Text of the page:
How China uses digital surveillance to track citizens on the road and beyond
Government deploys facial recognition and social credit system to control 1.4 billion people
China may be adding a powerful tracking tool to its massive surveillance network.
It could be another part of China’s growing efforts to constantly track the movements of its nearly 1.4 billion citizens, and create detailed profiles of each and every one of them. The stated goal is to improve public security -- but critics worry it could come at the cost of personal privacy and freedom of expression.
The ambitious facial recognition projects don’t cover the entire scope of China’s latest surveillance efforts. Another major component is a social credit system that aims to rate each citizen according to their actions.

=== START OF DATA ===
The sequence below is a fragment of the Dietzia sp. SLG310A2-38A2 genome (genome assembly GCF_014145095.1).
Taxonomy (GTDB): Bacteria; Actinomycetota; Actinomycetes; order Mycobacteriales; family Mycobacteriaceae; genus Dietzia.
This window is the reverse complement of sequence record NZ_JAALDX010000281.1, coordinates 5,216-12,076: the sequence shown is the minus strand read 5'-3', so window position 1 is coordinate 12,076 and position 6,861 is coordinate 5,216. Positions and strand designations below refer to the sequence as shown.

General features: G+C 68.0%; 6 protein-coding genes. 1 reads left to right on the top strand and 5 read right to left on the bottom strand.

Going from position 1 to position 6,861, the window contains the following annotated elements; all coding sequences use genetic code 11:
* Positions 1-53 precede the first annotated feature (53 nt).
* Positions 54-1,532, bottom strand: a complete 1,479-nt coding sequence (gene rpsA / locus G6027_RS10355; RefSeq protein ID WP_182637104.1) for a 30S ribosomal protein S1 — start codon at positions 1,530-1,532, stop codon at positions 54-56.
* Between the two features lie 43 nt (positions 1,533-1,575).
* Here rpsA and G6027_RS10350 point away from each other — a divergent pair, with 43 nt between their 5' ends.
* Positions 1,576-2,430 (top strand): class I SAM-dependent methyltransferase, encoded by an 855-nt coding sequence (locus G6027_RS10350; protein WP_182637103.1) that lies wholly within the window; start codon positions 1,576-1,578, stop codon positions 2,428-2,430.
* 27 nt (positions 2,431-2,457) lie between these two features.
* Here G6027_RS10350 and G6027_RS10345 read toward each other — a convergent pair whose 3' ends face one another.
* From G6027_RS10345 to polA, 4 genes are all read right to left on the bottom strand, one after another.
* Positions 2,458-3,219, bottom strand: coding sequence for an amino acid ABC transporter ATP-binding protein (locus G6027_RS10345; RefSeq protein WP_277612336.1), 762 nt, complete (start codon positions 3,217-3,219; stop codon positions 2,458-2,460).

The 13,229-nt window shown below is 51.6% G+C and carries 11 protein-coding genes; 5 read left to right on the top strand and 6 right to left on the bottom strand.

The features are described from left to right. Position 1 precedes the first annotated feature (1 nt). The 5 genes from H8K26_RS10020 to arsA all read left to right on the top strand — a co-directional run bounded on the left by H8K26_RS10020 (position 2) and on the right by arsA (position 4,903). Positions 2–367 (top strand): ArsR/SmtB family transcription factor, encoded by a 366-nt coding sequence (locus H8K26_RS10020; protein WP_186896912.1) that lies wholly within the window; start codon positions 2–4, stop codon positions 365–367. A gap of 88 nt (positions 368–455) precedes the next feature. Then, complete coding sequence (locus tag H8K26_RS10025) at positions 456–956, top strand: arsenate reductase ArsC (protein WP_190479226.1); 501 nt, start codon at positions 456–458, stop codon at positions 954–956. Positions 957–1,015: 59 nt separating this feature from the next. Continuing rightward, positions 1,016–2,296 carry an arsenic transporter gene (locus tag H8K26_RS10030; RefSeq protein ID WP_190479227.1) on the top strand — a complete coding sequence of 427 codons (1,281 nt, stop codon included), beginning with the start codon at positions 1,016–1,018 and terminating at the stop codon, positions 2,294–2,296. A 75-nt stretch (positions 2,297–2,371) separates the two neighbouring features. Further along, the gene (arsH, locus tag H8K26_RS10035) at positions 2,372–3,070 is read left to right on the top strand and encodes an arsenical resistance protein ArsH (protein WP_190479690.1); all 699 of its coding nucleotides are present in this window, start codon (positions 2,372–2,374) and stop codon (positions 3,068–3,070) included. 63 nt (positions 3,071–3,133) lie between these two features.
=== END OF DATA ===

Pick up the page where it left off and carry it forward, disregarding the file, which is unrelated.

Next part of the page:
Drawing data from government agencies, court verdicts and even mobile payment firms -- the scheme assigns each person an individual score. If you failed to repay debts or have smoked on a train, those actions could land you on a blacklist that’s posted on a public website.
The Chinese government said up to April, more than 10 million people had been named and shamed for ignoring court orders, prompting about a quarter of them to change course.
China’s leaders say the whole idea is to encourage the building of “trust” -- and raise the stakes for breaking it. The social credit system is currently being tested within cities, with a nationwide system expected to be in place by 2020.
As the Chinese government rapidly expands its surveillance network, some citizens wonder what more the future may hold beyond all-seeing cameras and online blacklists.